Discreet Music is an exquisite moment in classic ambient music….
I love the work of Brian Eno. Followers of ambient electronic music are quite familiar with his work. Throughout the years he has been well received and recognized as the founding father of the ambient music genre. This song entitled Discreet Music embodies the term classical ambience; circa 1975. His work, and especially this piece has always been an influential support mechanism for a lot of my creative pursuits and processes (most notably—repetition and pattern in my visual design). Some of my favorite moments with this piece has been the repeated playing of the song while entertaining guests for dinner. I believe it is perfect for any setting while enjoying a wonderful epicurean delight.
Once again in keeping with the structure of “Music For Backgrounds” I am imploring a song of some length. Discreet Music clocks in at just over 30 minutes long.
Peace in ambience….
Below is a small excerpt of his career.
Brian Peter George St. John le Baptiste de la Salle Eno (born 15 May 1948), commonly known as Brian Eno or simply as Eno is an English musician, composer, record producer, singer and visual artist, known as one of the principal innovators of ambient music.
Eno studied at Colchester Institute art school in Essex, England, taking inspiration from minimalist painting. During his time on the art course at the Institute, he also gained experience in playing and making music through teaching sessions held in the adjacent music school.
He joined the band Roxy Music as their keyboards and synthesizers player in the early 1970s. Roxy Music’s success in the glam rock scene came quickly, but Eno soon tired of conflicts with lead singer Bryan Ferry, and of touring, and he left the group after the release of For Your Pleasure (1973), beginning his solo career with the art rock records Here Come the Warm Jets (1973) and Taking Tiger Mountain (By Strategy) (1974).
Eno extended his reach into more experimental musical styles with (No Pussyfooting) (1973) and Evening Star (1975), both collaborations with Robert Fripp, The Lamb Lies Down on Broadway (1974) by Genesis where his work is credited as “Enossification”, and his influential solo records Another Green World (1975) and Discreet Music (1975). His pioneering ambient efforts at “sonic landscapes” began to consume more of his time beginning with Ambient 1: Music for Airports (1978) and later Apollo: Atmospheres and Soundtracks (1983) which was composed for the documentary film For All Mankind. Eno nevertheless continued to sing on some of his records, ranging from Before and After Science (1977) to Wrong Way Up (1990) with John Cale to most recently Another Day on Earth (2005) and Drums Between the Bells (2011).
A beautiful journey into a serene world of meditative bliss. This is perfect music for your meditation, creative process or yoga practice….
– Jack DeJohnette’s Peace time 1:02:08
Throughout late 2009 and most of 2010, Peace time was one of my most played albums. It simply is captivating….
Jack DeJohnette (born 9 August 1942) is an American jazz drummer, pianist, and composer. He is one of the most influential jazz drummers of the 20th century, due to extensive work as leader and sideman for musicians like Miles Davis, Joe Henderson, Freddie Hubbard, Keith Jarrett and Sonny Rollins.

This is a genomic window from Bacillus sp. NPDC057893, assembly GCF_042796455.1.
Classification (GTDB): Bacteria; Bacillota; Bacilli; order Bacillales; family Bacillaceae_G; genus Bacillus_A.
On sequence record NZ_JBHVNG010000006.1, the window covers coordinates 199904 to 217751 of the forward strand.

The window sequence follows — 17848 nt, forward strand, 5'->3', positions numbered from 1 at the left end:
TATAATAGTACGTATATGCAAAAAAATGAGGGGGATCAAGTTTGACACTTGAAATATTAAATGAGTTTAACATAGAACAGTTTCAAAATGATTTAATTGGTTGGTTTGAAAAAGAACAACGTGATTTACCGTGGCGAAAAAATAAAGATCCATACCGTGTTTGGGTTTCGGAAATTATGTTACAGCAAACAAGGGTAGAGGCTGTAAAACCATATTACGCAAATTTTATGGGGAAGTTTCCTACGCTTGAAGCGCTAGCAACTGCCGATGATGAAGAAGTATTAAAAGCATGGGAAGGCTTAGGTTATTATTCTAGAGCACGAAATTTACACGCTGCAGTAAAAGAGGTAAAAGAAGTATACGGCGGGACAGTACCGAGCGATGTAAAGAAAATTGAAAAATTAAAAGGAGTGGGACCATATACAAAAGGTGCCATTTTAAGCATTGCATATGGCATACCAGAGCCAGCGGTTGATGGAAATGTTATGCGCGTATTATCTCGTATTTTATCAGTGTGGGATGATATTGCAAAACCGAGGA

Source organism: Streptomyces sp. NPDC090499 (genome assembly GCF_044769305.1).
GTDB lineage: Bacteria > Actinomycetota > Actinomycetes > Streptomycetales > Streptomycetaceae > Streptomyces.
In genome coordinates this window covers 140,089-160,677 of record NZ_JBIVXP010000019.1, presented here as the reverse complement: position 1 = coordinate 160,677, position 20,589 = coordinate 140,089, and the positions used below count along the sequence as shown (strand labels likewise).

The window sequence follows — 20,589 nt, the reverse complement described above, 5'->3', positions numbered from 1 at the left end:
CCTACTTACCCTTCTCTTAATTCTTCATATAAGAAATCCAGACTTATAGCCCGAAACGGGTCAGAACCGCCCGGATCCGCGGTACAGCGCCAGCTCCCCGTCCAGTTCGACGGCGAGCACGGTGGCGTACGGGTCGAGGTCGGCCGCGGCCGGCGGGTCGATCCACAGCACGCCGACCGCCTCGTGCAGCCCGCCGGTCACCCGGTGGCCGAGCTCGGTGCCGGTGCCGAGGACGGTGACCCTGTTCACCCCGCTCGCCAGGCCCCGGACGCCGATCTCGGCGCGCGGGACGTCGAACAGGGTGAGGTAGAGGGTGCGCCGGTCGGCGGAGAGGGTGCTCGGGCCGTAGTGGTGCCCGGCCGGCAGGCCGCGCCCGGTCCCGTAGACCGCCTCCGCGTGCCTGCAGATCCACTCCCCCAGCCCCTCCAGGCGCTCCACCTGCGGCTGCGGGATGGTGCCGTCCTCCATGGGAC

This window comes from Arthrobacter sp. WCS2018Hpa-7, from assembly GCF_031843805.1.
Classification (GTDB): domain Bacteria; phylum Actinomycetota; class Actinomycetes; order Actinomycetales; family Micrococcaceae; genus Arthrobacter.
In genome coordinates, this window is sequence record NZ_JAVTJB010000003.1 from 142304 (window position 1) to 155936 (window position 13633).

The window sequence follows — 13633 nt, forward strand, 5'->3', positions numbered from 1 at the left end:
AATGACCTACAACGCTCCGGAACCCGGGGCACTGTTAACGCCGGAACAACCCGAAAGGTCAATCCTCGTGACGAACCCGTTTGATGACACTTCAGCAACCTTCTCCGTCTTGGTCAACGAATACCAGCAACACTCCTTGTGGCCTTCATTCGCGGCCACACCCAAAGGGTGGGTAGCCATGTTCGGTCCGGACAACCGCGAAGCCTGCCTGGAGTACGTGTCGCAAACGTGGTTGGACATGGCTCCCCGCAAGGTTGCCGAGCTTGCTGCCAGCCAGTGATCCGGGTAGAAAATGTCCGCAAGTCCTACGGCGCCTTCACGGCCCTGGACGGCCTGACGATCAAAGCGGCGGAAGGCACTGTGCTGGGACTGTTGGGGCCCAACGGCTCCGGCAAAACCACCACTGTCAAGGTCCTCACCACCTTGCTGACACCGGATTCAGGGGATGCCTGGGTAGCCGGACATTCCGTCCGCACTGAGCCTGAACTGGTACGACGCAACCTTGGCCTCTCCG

DeJohnette was born in Chicago, Illinois. Besides the drums, he also studied the piano. He first became known as a member of Charles Lloyd’s band, a group that pianist Keith Jarrett also was a part of at that time. He played with Bill Evans in 1968 on the acclaimed Bill Evans at the Montreux Jazz Festival, and from 1969 to 1972 played with Miles Davis. In the 1970s he recorded for Milestone/Prestige and ECM. He also appeared widely on ECM as a sideman. Since then he has recorded for MCA Records, Blue Note Records, and Kindred Rhythm.
DeJohnette has led several groups since the early-1970s, including Compost, a jazz-rock group that did two albums for Columbia with Bob Moses and Harold Vick; Directions (with John Abercrombie, Alex Foster, Warren Bernhardt, and Mike Richmond); New Directions (with Abercrombie, Lester Bowie, and Eddie Gomez); Gateway (with John Abercrombie and Dave Holland); and Special Edition (with David Murray, Chico Freeman, Arthur Blythe, Peter Warren, and others). Since the 1980s, he has been a member of what has become known as Keith Jarrett’s Standards Trio alongside Jarrett and Gary Peacock.
Since 2003, DeJohnette has been part of Trio Beyond with fellow musicians Larry Goldings (organ) and John Scofield (guitar). The trio was set up in tribute to The Tony Williams Lifetime trio led by Williams with Larry Young (organ) and John McLaughlin (guitar). He also currently appears as a member of the Bruce Hornsby Trio. In February, 2009, DeJohnette received the Grammy Award for Best New Age Album, Peace Time.
DeJohnette’s most current project as of 2010 is Jack DeJohnette Group, featuring Rudresh Mahanthappa on alto saxophone, David Fiuczynski on double-neck guitar, George Colligan on keyboards and piano, and long-time associate Jerome Harris on electric and acoustic bass guitars.
DeJohnette successfully incorporates elements of free jazz and world music, while maintaining the deep grooves of jazz and R&B drummers. His exceptional experience of time and style, combined with astounding improvisational ingenuity, make him one of the most highly regarded and in-demand drummers. He also occasionally appears on piano, on his own recordings.
In 2012, DeJohnette will be awarded an NEA Jazz Masters Fellowship for his “significant lifetime contributions have helped to enrich jazz and further the growth of the art form.”